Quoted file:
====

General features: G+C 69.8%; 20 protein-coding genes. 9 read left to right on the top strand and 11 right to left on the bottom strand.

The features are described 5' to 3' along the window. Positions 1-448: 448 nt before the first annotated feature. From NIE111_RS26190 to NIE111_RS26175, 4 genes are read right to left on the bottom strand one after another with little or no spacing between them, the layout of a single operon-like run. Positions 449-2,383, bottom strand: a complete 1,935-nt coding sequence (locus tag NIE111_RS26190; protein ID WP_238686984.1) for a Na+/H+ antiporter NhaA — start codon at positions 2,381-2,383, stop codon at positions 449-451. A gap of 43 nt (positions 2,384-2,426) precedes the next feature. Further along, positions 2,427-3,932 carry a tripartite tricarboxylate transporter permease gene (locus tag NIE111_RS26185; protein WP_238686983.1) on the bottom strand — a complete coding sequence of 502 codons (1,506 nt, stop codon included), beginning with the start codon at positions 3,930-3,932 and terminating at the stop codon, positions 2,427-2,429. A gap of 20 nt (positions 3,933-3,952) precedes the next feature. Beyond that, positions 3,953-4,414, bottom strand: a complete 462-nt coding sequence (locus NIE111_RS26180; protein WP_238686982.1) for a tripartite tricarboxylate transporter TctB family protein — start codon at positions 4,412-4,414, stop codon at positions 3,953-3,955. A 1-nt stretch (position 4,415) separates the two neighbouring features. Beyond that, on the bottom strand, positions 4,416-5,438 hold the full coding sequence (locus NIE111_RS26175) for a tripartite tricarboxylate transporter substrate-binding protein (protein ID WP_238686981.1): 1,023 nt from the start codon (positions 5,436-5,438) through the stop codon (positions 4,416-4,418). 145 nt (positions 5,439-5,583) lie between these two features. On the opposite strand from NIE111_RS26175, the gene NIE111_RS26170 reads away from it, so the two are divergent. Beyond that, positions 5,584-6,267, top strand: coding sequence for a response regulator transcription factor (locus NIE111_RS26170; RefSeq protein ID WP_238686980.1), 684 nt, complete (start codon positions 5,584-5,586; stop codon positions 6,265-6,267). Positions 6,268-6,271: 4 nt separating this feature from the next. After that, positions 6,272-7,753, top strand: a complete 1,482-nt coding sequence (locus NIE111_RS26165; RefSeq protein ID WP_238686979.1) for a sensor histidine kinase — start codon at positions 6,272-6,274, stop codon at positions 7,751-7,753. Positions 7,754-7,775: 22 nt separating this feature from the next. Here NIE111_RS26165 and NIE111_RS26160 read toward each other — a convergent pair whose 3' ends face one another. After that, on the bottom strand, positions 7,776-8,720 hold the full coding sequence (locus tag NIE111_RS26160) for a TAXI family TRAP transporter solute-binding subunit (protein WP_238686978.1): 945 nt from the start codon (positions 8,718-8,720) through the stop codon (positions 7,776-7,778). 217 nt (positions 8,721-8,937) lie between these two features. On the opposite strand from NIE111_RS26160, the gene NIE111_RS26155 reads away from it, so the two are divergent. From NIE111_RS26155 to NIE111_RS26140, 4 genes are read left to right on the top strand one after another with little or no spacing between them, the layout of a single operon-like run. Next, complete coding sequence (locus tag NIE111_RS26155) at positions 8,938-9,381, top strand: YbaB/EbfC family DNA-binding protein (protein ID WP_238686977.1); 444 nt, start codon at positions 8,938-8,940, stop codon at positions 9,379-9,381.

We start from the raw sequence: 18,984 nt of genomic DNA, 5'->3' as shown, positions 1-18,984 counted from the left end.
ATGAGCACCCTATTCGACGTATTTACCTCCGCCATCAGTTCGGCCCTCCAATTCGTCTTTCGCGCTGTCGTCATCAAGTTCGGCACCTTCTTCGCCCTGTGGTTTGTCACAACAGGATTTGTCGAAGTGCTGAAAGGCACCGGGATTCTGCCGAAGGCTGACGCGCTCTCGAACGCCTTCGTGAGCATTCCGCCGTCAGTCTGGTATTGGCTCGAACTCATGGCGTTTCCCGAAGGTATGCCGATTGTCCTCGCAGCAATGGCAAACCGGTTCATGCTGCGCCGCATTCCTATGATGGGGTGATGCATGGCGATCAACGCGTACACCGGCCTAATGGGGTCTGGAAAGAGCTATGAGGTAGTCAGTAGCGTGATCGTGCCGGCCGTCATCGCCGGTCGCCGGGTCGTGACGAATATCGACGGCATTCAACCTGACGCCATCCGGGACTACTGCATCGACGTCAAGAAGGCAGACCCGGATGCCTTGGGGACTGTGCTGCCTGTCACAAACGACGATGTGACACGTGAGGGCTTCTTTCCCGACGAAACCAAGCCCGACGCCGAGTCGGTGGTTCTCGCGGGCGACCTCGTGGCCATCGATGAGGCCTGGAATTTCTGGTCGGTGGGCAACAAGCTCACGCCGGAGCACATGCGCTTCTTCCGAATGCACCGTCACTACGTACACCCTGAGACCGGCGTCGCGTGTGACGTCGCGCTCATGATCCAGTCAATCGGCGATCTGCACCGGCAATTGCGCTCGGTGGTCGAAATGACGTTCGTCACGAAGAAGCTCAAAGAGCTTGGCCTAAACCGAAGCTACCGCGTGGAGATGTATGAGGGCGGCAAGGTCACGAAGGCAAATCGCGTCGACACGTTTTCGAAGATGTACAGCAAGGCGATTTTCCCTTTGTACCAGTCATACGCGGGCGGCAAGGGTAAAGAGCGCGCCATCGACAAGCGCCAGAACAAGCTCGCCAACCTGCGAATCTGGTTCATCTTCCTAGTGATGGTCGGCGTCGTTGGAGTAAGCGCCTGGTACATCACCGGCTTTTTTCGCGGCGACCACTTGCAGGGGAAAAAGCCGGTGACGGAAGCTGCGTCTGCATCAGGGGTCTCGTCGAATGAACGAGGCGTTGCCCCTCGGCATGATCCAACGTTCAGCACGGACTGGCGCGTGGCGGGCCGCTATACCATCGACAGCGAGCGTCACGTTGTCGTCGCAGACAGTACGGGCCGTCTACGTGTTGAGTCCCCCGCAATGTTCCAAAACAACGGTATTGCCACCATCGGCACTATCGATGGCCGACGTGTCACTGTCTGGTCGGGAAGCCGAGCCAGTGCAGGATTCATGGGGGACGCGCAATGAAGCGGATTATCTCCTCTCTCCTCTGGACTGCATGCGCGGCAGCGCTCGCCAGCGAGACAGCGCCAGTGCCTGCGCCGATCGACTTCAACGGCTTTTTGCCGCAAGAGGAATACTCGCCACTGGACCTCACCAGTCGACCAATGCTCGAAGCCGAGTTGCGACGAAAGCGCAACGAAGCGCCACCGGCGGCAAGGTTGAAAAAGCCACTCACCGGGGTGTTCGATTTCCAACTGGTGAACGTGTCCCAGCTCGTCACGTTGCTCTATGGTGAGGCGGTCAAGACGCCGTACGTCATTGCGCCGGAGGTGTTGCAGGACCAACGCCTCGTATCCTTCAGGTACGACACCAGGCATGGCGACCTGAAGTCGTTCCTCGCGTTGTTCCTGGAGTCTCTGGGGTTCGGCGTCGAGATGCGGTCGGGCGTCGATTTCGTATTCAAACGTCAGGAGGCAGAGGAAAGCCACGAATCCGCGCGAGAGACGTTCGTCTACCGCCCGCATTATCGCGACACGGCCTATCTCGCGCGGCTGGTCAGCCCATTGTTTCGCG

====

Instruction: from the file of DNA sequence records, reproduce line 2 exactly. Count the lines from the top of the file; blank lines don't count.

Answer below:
The features are described 5' to 3' along the window. Positions 1-448: 448 nt before the first annotated feature. From NIE111_RS26190 to NIE111_RS26175, 4 genes are read right to left on the bottom strand one after another with little or no spacing between them, the layout of a single operon-like run. Positions 449-2,383, bottom strand: a complete 1,935-nt coding sequence (locus tag NIE111_RS26190; protein ID WP_238686984.1) for a Na+/H+ antiporter NhaA — start codon at positions 2,381-2,383, stop codon at positions 449-451. A gap of 43 nt (positions 2,384-2,426) precedes the next feature. Further along, positions 2,427-3,932 carry a tripartite tricarboxylate transporter permease gene (locus tag NIE111_RS26185; protein WP_238686983.1) on the bottom strand — a complete coding sequence of 502 codons (1,506 nt, stop codon included), beginning with the start codon at positions 3,930-3,932 and terminating at the stop codon, positions 2,427-2,429. A gap of 20 nt (positions 3,933-3,952) precedes the next feature. Beyond that, positions 3,953-4,414, bottom strand: a complete 462-nt coding sequence (locus NIE111_RS26180; protein WP_238686982.1) for a tripartite tricarboxylate transporter TctB family protein — start codon at positions 4,412-4,414, stop codon at positions 3,953-3,955. A 1-nt stretch (position 4,415) separates the two neighbouring features. Beyond that, on the bottom strand, positions 4,416-5,438 hold the full coding sequence (locus NIE111_RS26175) for a tripartite tricarboxylate transporter substrate-binding protein (protein ID WP_238686981.1): 1,023 nt from the start codon (positions 5,436-5,438) through the stop codon (positions 4,416-4,418). 145 nt (positions 5,439-5,583) lie between these two features. On the opposite strand from NIE111_RS26175, the gene NIE111_RS26170 reads away from it, so the two are divergent. Beyond that, positions 5,584-6,267, top strand: coding sequence for a response regulator transcription factor (locus NIE111_RS26170; RefSeq protein ID WP_238686980.1), 684 nt, complete (start codon positions 5,584-5,586; stop codon positions 6,265-6,267). Positions 6,268-6,271: 4 nt separating this feature from the next. After that, positions 6,272-7,753, top strand: a complete 1,482-nt coding sequence (locus NIE111_RS26165; RefSeq protein ID WP_238686979.1) for a sensor histidine kinase — start codon at positions 6,272-6,274, stop codon at positions 7,751-7,753. Positions 7,754-7,775: 22 nt separating this feature from the next. Here NIE111_RS26165 and NIE111_RS26160 read toward each other — a convergent pair whose 3' ends face one another. After that, on the bottom strand, positions 7,776-8,720 hold the full coding sequence (locus tag NIE111_RS26160) for a TAXI family TRAP transporter solute-binding subunit (protein WP_238686978.1): 945 nt from the start codon (positions 8,718-8,720) through the stop codon (positions 7,776-7,778). 217 nt (positions 8,721-8,937) lie between these two features. On the opposite strand from NIE111_RS26160, the gene NIE111_RS26155 reads away from it, so the two are divergent. From NIE111_RS26155 to NIE111_RS26140, 4 genes are read left to right on the top strand one after another with little or no spacing between them, the layout of a single operon-like run. Next, complete coding sequence (locus tag NIE111_RS26155) at positions 8,938-9,381, top strand: YbaB/EbfC family DNA-binding protein (protein ID WP_238686977.1); 444 nt, start codon at positions 8,938-8,940, stop codon at positions 9,379-9,381.